Tuesday, December 22, 2015

Careful with mediatic intoxications about SCADA attacks in 2016

Today is the main new in the majority media specialized in cybersecurity: Iranian mercenaries would have assaulted and stolen information of a dam and an electric grid of Unite States. All the world are worried but some experts who said is sensationalism. We'll talk about this, and also the analysis to bank apps on iOS, a drug case in the Dark Web and the multiple possible attacks against... a bulb, yes.

Welcome to the advance of what we possibly see in 2016: the media, with the respectable Washington Post at the head, denounce an attack against a dam and an electric grid of Unite States and they point as guilty to computer mercenaries paid by Iran. Robert M. Lee, instructor in the course of critical infrastructures in SANS, ensures that there's too much sensationalism in the new and the planes wouldn't have been stolen of the dam systems but the contractor's computer. Read this.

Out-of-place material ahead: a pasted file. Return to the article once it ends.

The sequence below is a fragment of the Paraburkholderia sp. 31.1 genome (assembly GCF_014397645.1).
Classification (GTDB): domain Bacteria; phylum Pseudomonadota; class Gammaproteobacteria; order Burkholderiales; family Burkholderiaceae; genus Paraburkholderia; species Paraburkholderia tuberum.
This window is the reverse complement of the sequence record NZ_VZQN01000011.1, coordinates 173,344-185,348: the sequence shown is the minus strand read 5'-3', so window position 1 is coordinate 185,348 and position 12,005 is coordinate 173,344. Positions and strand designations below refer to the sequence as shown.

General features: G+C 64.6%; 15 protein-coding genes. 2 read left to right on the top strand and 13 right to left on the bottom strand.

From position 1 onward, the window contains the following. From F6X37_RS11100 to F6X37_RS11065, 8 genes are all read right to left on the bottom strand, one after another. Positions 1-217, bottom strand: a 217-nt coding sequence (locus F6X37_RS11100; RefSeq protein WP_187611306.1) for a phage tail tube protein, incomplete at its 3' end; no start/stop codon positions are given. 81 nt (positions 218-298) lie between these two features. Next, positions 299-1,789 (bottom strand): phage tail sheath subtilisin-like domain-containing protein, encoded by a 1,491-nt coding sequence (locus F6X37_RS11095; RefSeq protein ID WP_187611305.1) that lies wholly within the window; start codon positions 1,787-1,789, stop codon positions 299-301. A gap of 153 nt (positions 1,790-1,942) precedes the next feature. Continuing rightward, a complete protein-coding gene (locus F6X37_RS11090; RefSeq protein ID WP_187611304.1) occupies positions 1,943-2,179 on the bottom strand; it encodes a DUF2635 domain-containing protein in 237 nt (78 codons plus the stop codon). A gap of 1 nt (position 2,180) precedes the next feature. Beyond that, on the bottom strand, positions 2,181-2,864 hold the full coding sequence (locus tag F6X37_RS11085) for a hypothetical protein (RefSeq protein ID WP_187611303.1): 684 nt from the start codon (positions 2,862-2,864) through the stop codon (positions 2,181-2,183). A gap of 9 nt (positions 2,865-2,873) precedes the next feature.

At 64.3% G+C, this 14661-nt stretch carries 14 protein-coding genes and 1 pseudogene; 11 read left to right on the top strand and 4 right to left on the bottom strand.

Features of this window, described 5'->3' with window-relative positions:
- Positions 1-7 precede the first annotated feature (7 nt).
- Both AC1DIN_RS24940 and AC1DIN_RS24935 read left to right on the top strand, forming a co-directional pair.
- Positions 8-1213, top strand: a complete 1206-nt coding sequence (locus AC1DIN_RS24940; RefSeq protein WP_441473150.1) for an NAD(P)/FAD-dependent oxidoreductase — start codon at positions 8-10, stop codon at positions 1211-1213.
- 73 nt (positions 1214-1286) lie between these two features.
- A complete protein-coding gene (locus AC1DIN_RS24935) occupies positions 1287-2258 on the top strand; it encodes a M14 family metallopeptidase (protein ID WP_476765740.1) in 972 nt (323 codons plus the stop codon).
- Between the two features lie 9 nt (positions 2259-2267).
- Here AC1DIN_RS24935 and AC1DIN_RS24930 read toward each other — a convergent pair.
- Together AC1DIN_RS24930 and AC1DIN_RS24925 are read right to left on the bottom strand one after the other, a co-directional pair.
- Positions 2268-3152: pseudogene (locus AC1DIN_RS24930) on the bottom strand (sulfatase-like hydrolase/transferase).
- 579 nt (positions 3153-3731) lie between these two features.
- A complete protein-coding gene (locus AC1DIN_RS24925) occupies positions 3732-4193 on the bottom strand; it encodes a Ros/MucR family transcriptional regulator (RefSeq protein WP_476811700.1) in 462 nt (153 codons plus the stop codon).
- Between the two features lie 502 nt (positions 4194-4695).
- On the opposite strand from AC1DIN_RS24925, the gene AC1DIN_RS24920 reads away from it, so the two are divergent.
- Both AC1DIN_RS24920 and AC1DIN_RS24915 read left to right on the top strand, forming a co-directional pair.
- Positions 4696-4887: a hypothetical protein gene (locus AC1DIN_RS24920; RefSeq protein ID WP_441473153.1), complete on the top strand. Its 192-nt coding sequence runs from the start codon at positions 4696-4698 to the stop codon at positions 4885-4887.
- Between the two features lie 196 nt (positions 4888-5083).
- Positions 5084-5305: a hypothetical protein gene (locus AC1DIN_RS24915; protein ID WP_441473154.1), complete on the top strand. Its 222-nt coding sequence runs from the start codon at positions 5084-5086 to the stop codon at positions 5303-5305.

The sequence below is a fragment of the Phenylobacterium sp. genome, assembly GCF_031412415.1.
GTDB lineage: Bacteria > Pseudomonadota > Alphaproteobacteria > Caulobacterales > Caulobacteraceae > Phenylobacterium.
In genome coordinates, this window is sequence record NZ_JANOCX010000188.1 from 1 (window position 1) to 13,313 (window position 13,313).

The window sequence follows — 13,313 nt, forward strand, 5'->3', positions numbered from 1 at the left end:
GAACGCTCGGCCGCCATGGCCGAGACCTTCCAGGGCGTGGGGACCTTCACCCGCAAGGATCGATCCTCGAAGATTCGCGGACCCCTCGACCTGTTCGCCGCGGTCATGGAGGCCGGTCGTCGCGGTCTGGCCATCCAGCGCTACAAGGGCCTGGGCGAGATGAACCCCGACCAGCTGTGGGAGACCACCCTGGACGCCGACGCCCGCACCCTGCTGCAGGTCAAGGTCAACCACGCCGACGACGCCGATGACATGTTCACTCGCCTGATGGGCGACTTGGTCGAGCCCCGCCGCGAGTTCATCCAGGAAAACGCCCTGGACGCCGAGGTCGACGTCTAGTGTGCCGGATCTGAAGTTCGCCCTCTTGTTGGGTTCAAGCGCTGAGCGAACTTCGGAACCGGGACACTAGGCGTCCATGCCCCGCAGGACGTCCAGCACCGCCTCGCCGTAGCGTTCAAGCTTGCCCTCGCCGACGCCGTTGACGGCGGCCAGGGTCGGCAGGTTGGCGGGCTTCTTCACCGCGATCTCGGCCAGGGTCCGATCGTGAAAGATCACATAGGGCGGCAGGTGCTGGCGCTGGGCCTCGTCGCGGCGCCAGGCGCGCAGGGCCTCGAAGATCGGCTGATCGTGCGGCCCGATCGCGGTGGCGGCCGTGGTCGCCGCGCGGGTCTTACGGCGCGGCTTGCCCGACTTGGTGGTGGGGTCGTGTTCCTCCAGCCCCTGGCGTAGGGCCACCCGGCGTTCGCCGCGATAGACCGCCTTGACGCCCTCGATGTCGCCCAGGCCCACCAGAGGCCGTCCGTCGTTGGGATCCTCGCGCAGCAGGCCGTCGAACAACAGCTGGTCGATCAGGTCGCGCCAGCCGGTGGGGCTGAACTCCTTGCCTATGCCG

Banks apps

Where there isn't sensationalism is in the study made by Ariel Sánchez, from IOActive, about 40 bank apps for iOS. In 2013, he made a similar study and he review these apps, to see how have evolved. The truth is the apps haven't evolve too much: the 12,5% fails the authentication of the SSl certifications, the 35% have links unprotected by SSL and the 40% show information about user's activity or the interactions between client and server. We hope 2016 will be the year when the bank apps improve their systems.

Carnegie Mellon and Tor

We continue with a trial for selling drugs in the Dark Web, which have been condemned Neil Mannion and Richard O'Connor, both of 34 years old and residents in Dublin. During the trial has been revealed their selling drug site would been located thanks to the collaboration of the Carnie Mellon University, whose researchers discovered a new attack against Tor allowing, the same day, discover the IP directions of the famous bazar Silk Road 2.0.

How to attack a bulb

We finish with an interesting text, with markedly technical character, where Viktor Stanchev tells us the different ways he has discovered to attack an "intelligent" bulb manufactured in China. The bulb not only does light but also is a router, a server and a HTTP proxy, apart from other functions. Stanchev explains his experiments with  the bulb, the vulnerabilities discovered, his tries to inform the manufacturers and how they didn't listen him.

Definitively we won't wrong if we predict 2016 will be the year of bulb attacks, taken as the symbol of the Internet of the Things and the Critical Infrastructures.


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